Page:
Bolstered by the Instagram success of the Artisanal Roach Bombs ($15.99) and Dickson's Farms Condoms ($24.97) at gentrification-threatened Jesse's Deli in Boerum Hill, a group of Brooklyn activists has taken their overpricing concept on the road, to a block of small Latino businesses in Washington Heights on Broadway.

Coltown Properties bought up the entire block between 162nd and 163rd Streets for $31 million back in 2012, and declined to renew commercial leases for all 12 small businesses located there—primarily restaurants and markets. Seven of the businesses were dealt eviction notices in March, and all but two of them—a 600-square-foot Dominican Restaurant called Punta Cana, and the adjacent market, Frutera El Buen Camino—have since left.

"We came up with the idea right before the 4th of July weekend, when somebody brought the Washington Heights evictions to our attention," said organizer Doug Cameron. "We wanted to act quickly, so we went up to visit the owners of Punta Cana... and spent our Fourth of July in Washington Heights putting up the signs."

"In Boerum Hill, there was frustration over rent increases, but nothing like what we saw in Washington Heights," he added. "We met people who were in the process of being evicted, who were really scared because they had no idea where they were going to go."

The Village Voice reports that all of the businesses on the block were given the option of paying higher rent—in Punta Cana's case, $9,000 a month, up from $5,000. When the diner's owner, 80-year-old Angel Santos, declined the offer, he was given a one month extension, and then another, and then another. Susan Chase, an attorney for Legal Aid Society, stresses that there is little hope for the business, since New York doesn't have a law that protects commercial renters from un-justified lease-breaking.

For this week's 'Gentrification in Progress' sale, Punta Cana has been temporarily renamed Casa de Campo, after an exclusive gated community in the Dominican Republic. "Many of the locals in Washington Heights didn’t have the same artisanal language as reference point [as the Boerum Hill crowd did]," said Cameron. "So we changed the main reference point to something that all Dominicans understand: the elite gated community of Casa de Campo."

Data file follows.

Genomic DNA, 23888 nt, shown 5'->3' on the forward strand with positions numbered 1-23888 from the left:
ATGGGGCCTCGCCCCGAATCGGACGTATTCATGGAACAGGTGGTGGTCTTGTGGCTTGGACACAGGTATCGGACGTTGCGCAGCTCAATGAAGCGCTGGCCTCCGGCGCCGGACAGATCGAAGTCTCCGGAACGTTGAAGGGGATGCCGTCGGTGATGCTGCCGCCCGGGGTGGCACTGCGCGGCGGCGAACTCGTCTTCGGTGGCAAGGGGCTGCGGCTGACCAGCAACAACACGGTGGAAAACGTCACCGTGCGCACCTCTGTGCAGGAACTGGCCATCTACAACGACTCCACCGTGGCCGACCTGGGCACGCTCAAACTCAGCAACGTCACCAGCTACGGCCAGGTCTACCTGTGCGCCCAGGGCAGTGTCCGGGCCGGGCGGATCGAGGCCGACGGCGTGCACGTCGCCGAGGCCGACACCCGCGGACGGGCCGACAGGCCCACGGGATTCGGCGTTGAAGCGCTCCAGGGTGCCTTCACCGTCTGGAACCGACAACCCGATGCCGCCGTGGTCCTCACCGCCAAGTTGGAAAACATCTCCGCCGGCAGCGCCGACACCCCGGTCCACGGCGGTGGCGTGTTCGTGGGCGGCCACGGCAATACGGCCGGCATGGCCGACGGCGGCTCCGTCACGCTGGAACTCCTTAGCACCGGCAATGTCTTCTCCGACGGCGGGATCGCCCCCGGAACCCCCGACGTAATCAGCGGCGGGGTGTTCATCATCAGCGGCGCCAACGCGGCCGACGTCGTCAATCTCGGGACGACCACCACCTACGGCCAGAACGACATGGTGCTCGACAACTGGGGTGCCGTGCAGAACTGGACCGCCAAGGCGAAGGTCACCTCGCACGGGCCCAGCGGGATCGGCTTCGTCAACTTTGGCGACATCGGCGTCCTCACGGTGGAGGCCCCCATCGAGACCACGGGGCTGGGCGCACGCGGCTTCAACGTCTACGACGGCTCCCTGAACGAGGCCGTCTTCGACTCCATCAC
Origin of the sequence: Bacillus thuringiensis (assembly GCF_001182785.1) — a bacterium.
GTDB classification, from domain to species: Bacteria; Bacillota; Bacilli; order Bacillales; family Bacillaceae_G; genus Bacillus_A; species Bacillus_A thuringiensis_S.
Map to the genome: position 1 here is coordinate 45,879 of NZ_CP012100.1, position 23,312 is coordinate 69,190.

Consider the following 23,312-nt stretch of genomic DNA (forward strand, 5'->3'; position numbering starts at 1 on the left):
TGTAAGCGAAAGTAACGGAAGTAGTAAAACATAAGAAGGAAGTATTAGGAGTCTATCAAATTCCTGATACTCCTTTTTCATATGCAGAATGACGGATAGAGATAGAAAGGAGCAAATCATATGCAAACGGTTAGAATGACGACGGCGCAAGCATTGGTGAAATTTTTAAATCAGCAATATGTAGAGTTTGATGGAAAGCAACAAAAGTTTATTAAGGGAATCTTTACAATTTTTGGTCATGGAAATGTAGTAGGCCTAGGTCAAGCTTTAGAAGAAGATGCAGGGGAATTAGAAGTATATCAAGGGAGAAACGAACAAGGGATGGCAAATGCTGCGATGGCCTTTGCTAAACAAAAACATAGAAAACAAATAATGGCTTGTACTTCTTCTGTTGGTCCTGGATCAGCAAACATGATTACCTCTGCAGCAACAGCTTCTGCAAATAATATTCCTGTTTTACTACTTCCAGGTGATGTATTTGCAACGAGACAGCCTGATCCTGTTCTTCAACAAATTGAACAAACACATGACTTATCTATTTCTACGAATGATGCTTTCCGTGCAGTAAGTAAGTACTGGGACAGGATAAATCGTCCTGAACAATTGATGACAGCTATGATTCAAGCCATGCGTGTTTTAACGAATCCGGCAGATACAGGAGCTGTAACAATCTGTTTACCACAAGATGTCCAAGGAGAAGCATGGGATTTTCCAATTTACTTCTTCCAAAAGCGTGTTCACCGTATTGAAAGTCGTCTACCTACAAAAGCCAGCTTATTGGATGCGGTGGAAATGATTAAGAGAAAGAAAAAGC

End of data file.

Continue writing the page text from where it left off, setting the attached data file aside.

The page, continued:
A new illustrated awning over the diner's entrance depicts a man with a monocle eating off of a tiny golden plate with golden utensils. Below, window posters advertise Menos Por Mas Pesos ("small plates for twice the price"), including a Hand-Cut Seasonal Summer French Fry ($8.99), and Rustic Baby Octopus Tentacle ($14.99).

Tommy Noonan, one of the project's co-creators, likes the contrast between the big plates of rice, chicken, and plantains that the 40-year-old, 24-hour diner is known for, and the small plates advertised in the windows. But Punta Cana isn't going to start pushing single french fries any time soon. "This is mainly an 'advertising-forward' campaign, that shows what this place could be like in the future," Noonan said.

"Washington Heights has far fewer gentrifiers willing to pay these higher prices than Boerum Hill, where many people were actually willing to pay more," added Cameron. "So people joke about it, but nobody has taken the prices too seriously."

Frutera El Buen Camino is not in danger of eviction, and declined to participate in the Gentrification in Progress sale. Still, on the awning of a vacant storefront adjacent to the market, a new lime-green sign reads "Frutera El Buen Hipster: Now with Expensive Green Juices and Kombuchas." Below, posters advertise Locally Skimmed Pond Scum Smoothies ($14.99), and Fresh-Mowed Wheat Grass Cold Press ($7.99). "We thought that the juxtaposition would make our point," Cameron said.

In addition to supporting Punta Cana, Cameron and Noonan aim to raise awareness about the Small Business Jobs Survival Act (SBJSA)—City Council legislation, currently lacking mayoral endorsement, that would insure certain protections for commercial business tenants, including a minimum 10-year lease for commercial units. To do so, they've branded their campaign Bill de Bodega, and hung signage along the block that urges passersby to use their new hashtag: "Tell @BillDeBlasio to support the #BillDeBodega."

So far, "We haven't had any feedback from de Blasio," Noonan admits. "We're still hoping that people will respond to it a little more."